Strike ballot threatened as talks founder
The prospect of industrial action in schools moved a step closer this week after a meeting failed to reach agreement on teachers' pay and conditions. The EIS teaching union said that it remained open to dialogue with councils and the government over the summer, but warned that if substantial progress was not made by early in the new school year, it would ballot members on the possibility of strike action. Councils have called for "a large dose of realism" from the teaching union, arguing that a proposed two-year deal of 2.5 per cent, backdated to 1 April, was "generous" in the context of austerity.
Council to cut senior posts to make pound;600K savings
West Dunbartonshire Council is proposing to reduce the number of deputy headteacher posts at four of its five secondary schools. It also intends to cut the number of principal teachers at most schools in a bid to save pound;600,000. A spokesman said the changes would be implemented in two phases, with the reduction in the number of deputies taking place from August. The second phase, bringing the number of pastoral care principal teachers in line with each school's roll, would begin in April next year. Under the new system, principal teachers would have responsibility for a number of subjects. "The proposed changes will not result in any job losses," the council said.
Grades demand `distresses' private school pupils
A leading private school has "distressed" pupils by sending out letters specifying the grades they need to attain, according to an Education Scotland report published this week (bit.lyAlbynReport). Parents criticised Albyn School in Aberdeen earlier this year for a letter suggesting that pupils who underperformed in S4 exams should consider "alternatives" for S5. The inspection report on the independent school, where fees are up to pound;11,520 a year, finds that most families are happy with the support the school provides, but adds: "A few learners have been distressed by letters.relating to attainment standards." In a separate inspection report, Merchiston Castle School in Edinburgh is also urged to make immediate improvements to the ways students were supported.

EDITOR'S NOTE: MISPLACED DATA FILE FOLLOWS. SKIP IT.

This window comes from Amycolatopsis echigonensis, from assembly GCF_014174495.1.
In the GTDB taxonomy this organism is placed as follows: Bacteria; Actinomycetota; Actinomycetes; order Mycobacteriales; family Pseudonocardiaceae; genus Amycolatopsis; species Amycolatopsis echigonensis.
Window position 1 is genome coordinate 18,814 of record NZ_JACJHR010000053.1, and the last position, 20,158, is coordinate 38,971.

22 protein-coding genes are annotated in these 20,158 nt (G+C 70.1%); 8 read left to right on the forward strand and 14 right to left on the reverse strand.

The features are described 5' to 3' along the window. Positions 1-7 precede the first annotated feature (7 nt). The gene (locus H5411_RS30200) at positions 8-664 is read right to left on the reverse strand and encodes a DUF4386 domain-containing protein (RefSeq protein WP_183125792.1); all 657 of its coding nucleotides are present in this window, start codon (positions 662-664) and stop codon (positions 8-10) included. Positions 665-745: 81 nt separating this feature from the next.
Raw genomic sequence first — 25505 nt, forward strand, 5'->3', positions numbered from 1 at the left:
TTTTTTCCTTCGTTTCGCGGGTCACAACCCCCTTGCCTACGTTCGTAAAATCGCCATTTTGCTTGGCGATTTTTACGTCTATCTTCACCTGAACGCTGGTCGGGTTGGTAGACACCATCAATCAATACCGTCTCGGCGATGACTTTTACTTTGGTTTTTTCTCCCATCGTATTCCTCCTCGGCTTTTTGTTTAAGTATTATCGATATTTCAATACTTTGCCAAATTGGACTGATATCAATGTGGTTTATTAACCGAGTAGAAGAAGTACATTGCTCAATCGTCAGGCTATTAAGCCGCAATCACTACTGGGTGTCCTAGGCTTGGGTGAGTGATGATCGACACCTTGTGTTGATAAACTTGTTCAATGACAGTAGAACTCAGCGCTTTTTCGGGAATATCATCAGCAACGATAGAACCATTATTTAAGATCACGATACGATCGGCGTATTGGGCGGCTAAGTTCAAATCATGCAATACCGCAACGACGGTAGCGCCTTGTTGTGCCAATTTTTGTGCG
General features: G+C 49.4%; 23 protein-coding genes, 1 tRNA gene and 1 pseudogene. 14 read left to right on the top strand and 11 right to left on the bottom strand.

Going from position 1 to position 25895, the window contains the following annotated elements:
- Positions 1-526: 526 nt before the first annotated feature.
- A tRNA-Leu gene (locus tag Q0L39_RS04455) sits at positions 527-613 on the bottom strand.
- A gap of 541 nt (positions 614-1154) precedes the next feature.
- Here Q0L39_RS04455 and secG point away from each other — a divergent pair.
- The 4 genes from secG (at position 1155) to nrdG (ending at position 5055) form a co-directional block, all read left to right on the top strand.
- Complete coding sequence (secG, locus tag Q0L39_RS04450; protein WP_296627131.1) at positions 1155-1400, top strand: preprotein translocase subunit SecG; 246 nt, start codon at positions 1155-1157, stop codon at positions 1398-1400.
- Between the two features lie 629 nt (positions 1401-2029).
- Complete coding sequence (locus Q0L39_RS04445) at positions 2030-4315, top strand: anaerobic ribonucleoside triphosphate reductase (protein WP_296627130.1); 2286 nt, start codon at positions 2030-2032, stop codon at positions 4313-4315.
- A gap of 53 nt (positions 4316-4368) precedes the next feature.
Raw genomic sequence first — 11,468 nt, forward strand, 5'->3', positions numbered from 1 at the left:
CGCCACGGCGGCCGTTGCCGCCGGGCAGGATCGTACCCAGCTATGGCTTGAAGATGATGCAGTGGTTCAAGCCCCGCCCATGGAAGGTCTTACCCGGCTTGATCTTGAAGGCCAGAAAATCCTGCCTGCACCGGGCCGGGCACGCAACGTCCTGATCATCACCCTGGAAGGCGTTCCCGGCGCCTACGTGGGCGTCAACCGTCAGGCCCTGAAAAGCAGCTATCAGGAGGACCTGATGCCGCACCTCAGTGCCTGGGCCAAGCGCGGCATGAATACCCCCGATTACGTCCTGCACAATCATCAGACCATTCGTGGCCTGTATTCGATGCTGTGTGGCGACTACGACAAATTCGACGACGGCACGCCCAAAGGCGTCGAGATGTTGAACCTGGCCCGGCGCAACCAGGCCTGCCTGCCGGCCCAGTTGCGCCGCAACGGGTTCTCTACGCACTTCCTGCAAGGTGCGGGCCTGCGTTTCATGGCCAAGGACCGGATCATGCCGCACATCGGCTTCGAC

Young jewellers sparkle at enterprise awards
Students from Kirkwall Grammar School on Orkney will represent Scotland at the UK Company of the Year Awards in London next month. Their business, Fjara, was named Scottish Company of the Year at the Young Enterprise Scotland (Yes) Awards in Glasgow last week. The Yes Awards celebrate the success of businesses established by 16- to 18-year-olds. Fjara, which has made pound;2,800 from sales of seaglass jewellery that reflects Orkney's heritage, also won the Marketing Star School Award and the Investors in Young People Award. The students' teachers, Aileen MacGregor and Kerry Warman, were named the teachers of the year at the ceremony.
Glasgow independent passes charity test
Fernhill School in Rutherglen has had its charity status confirmed after a review by the Office of the Scottish Charity Regulator. The Glasgow independent was the latest to be assessed as part of a group review announced in September 2012. Last December, it was announced that 40 out of 52 schools assessed had passed the test. However, the review of Fernhill was suspended after the school ran into financial difficulties. Last June, a rescue plan was announced, which the school's board said had been made possible by the "swift response of parents, who have secured pledges for a six-figure sum to avert the prospect of administration".